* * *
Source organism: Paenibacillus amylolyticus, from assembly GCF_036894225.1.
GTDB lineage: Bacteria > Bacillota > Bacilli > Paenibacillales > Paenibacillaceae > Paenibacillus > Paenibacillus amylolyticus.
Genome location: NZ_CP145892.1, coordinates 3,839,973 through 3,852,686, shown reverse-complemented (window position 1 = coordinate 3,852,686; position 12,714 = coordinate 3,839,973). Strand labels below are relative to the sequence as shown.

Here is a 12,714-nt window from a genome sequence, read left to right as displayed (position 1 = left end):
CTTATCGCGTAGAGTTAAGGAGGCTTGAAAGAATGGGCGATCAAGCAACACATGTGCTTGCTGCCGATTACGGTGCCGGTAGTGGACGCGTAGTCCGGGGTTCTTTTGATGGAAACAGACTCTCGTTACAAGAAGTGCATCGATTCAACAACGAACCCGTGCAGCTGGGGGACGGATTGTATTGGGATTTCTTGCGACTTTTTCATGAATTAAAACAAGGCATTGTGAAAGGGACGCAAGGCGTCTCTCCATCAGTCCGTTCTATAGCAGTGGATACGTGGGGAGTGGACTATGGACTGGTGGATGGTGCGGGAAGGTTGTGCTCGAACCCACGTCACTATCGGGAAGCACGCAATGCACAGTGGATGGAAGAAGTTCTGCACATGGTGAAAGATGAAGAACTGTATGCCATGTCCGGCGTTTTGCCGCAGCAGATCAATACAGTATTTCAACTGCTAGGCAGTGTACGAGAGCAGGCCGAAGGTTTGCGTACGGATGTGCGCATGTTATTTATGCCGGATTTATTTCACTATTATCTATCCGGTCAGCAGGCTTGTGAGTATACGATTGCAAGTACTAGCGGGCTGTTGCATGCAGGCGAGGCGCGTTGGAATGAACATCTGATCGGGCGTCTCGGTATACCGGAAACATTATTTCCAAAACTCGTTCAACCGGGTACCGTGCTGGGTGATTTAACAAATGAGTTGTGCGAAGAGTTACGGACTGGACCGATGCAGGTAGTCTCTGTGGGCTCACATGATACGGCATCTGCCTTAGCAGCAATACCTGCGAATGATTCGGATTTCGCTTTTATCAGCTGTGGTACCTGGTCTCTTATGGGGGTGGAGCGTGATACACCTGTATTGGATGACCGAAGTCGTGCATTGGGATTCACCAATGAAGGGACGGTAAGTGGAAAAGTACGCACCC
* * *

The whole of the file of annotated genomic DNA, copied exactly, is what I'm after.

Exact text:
Source organism: Paenibacillus amylolyticus, from assembly GCF_036894225.1.
GTDB lineage: Bacteria > Bacillota > Bacilli > Paenibacillales > Paenibacillaceae > Paenibacillus > Paenibacillus amylolyticus.
Genome location: NZ_CP145892.1, coordinates 3,839,973 through 3,852,686, shown reverse-complemented (window position 1 = coordinate 3,852,686; position 12,714 = coordinate 3,839,973). Strand labels below are relative to the sequence as shown.

Here is a 12,714-nt window from a genome sequence, read left to right as displayed (position 1 = left end):
CTTATCGCGTAGAGTTAAGGAGGCTTGAAAGAATGGGCGATCAAGCAACACATGTGCTTGCTGCCGATTACGGTGCCGGTAGTGGACGCGTAGTCCGGGGTTCTTTTGATGGAAACAGACTCTCGTTACAAGAAGTGCATCGATTCAACAACGAACCCGTGCAGCTGGGGGACGGATTGTATTGGGATTTCTTGCGACTTTTTCATGAATTAAAACAAGGCATTGTGAAAGGGACGCAAGGCGTCTCTCCATCAGTCCGTTCTATAGCAGTGGATACGTGGGGAGTGGACTATGGACTGGTGGATGGTGCGGGAAGGTTGTGCTCGAACCCACGTCACTATCGGGAAGCACGCAATGCACAGTGGATGGAAGAAGTTCTGCACATGGTGAAAGATGAAGAACTGTATGCCATGTCCGGCGTTTTGCCGCAGCAGATCAATACAGTATTTCAACTGCTAGGCAGTGTACGAGAGCAGGCCGAAGGTTTGCGTACGGATGTGCGCATGTTATTTATGCCGGATTTATTTCACTATTATCTATCCGGTCAGCAGGCTTGTGAGTATACGATTGCAAGTACTAGCGGGCTGTTGCATGCAGGCGAGGCGCGTTGGAATGAACATCTGATCGGGCGTCTCGGTATACCGGAAACATTATTTCCAAAACTCGTTCAACCGGGTACCGTGCTGGGTGATTTAACAAATGAGTTGTGCGAAGAGTTACGGACTGGACCGATGCAGGTAGTCTCTGTGGGCTCACATGATACGGCATCTGCCTTAGCAGCAATACCTGCGAATGATTCGGATTTCGCTTTTATCAGCTGTGGTACCTGGTCTCTTATGGGGGTGGAGCGTGATACACCTGTATTGGATGACCGAAGTCGTGCATTGGGATTCACCAATGAAGGGACGGTAAGTGGAAAAGTACGCACCC